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3 month trip

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My wife and I are retiring and are planning to spend about 3 months in South America from April to June of 2013. Our thinking is to start in Quito and see the Galapagos and then start travelling south through Peru and Chile. We look forward to the wine areas of Chile and then plan to cross over to the Argentine wine areas. From there we would probably head towards Buenos Aires and Montevideo and then up to Brazil before heading home to the Los Angeles area. We would love to hear from anyone who has taken such a journey and has suggestions as to what to see or not to see.

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    Hi Trojanjack. we did a very similar trip in 2008, spending around 5 months in South America and will be returning in March we liked it so much! JUst starting on the planning for this trip and this time we will be starting off with a few months in Ecuador before moving south through Peru , bolivia, Chile at about . Rather than list the many highlights here, have a look at our blog which has a lot of detail and photos:

    Entries for SA start at#55

    Happy to elaborate or answer any questions you may have.

    Given the amount of time you are spending in SA I strongly recommend that you join which has clubhouses in Quito, BA, Lima etc and is a great source of current info, discounts on tours and accomodation etc. Membership is $90 per couple for a year. is also a good site if you intend spending time in Peru (which I would heartily recommend.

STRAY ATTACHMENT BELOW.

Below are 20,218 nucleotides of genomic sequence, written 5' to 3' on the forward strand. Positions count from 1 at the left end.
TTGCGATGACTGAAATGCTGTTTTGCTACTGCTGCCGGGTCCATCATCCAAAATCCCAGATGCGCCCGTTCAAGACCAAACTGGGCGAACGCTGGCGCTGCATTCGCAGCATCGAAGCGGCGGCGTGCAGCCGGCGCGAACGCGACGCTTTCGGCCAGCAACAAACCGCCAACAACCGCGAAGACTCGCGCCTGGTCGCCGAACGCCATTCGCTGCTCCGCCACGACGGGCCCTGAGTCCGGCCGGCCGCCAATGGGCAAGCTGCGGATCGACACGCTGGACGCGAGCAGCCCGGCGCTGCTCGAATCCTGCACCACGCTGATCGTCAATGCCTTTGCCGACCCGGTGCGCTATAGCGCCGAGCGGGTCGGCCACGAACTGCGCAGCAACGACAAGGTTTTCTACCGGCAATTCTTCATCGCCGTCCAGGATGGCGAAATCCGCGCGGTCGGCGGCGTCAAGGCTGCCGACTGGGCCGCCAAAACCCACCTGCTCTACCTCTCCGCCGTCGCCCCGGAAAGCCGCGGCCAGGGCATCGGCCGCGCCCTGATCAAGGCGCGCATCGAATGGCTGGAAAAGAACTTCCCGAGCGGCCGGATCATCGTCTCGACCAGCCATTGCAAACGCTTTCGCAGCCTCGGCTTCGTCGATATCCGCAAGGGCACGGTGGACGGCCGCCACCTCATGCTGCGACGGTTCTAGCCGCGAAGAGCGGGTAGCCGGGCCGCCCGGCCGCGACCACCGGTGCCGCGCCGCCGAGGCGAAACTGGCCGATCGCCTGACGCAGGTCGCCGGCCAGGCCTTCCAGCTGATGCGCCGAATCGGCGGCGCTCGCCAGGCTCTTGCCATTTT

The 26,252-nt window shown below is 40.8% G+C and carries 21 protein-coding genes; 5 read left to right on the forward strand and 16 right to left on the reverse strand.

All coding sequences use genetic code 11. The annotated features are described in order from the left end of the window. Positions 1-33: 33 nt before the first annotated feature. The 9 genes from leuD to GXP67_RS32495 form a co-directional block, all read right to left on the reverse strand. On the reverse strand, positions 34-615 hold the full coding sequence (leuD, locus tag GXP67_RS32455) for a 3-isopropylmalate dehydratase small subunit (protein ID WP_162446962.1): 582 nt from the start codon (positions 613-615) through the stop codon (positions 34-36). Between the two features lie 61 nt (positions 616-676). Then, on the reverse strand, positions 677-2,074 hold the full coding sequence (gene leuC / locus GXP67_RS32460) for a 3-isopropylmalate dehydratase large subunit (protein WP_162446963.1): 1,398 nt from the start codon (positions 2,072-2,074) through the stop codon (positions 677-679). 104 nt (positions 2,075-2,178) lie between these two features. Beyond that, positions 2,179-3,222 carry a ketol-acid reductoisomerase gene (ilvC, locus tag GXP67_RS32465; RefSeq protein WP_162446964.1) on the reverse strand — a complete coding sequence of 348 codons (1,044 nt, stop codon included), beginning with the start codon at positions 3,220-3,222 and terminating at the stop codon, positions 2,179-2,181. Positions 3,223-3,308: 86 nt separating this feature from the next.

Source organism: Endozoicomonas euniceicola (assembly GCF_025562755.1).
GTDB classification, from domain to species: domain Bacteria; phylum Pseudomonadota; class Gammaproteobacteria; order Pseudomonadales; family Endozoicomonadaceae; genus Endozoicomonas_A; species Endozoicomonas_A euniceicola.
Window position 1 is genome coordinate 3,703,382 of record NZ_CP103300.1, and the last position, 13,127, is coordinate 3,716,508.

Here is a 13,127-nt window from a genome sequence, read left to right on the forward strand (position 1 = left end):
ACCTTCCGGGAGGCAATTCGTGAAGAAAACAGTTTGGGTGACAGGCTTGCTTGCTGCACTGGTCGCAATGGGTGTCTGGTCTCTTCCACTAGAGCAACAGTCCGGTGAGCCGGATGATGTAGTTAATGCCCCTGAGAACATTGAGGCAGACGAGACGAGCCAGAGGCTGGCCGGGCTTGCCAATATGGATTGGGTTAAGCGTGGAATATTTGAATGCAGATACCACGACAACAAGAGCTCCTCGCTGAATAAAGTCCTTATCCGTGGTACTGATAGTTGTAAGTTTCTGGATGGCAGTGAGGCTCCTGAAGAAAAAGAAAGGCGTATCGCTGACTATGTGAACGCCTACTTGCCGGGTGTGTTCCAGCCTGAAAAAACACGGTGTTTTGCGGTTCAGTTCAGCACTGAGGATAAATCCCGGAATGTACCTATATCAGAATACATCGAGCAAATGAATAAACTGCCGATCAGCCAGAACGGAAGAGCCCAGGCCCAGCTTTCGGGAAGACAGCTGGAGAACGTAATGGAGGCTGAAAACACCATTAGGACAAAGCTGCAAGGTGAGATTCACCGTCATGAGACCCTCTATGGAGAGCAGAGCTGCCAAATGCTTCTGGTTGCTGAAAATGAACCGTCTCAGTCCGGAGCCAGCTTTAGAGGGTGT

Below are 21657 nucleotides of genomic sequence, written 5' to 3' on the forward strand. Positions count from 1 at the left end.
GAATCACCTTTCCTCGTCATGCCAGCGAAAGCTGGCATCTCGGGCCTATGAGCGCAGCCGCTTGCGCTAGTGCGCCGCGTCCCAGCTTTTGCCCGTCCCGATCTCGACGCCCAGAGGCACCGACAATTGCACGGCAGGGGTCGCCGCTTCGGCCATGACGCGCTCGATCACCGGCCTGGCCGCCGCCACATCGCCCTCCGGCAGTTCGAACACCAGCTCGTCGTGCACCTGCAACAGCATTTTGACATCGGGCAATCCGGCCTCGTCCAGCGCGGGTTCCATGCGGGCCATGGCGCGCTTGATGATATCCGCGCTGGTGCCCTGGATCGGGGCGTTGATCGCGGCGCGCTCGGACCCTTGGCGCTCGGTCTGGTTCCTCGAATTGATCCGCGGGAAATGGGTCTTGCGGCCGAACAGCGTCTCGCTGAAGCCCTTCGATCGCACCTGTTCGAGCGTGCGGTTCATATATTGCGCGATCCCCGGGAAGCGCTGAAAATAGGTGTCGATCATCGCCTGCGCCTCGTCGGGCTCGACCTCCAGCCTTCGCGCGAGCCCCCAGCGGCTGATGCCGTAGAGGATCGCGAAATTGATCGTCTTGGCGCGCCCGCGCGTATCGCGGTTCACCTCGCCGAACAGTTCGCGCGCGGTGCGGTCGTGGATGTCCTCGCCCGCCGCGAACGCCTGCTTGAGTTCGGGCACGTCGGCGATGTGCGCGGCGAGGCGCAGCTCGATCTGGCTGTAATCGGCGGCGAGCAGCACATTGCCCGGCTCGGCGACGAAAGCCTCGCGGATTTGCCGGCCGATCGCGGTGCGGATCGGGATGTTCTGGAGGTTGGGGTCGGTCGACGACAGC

Salta in argentina was a not miss destination for us but we were a little dissappointed with the main wine area of Mendoza. Unfortunately we didn't get to the Chilean wine areas - maybe this time?

    Who knows, maybe we will meet up on our travels?

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    The rule of thumb in SA is to spend at least a month in each country. Now obviously this will vary by individual but I think it is a good guideline given the size of most of the countries, their diversity and their awesomeness!!

    I think what you have proposed is too much in three months. Certainly the Brazil element - perhaps Ecuador, Peru, Chile and Argentina is manageable but I would suggest leaving Brazil for another trip. Hopefully that you are retired you will be able to come back. Failing that perhaps you can extend this trip.

    Haven't been to Ecuador.

    You can see all the highlights in any guide book. Particular highlights for me were the following:

    Nasca Lines;
    Lake Titicaca homestay;
    Perito Moreno Glacier;

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    Hey there TrojanJack,
    I can't speak to your adventures in Chile & Argentina but I know a bunch about Ecuador. Although the Galapagos is what Ecuador is known for there is so much to see and do that you should make the time to hang out there for at least a week or two beyond the Galapagos.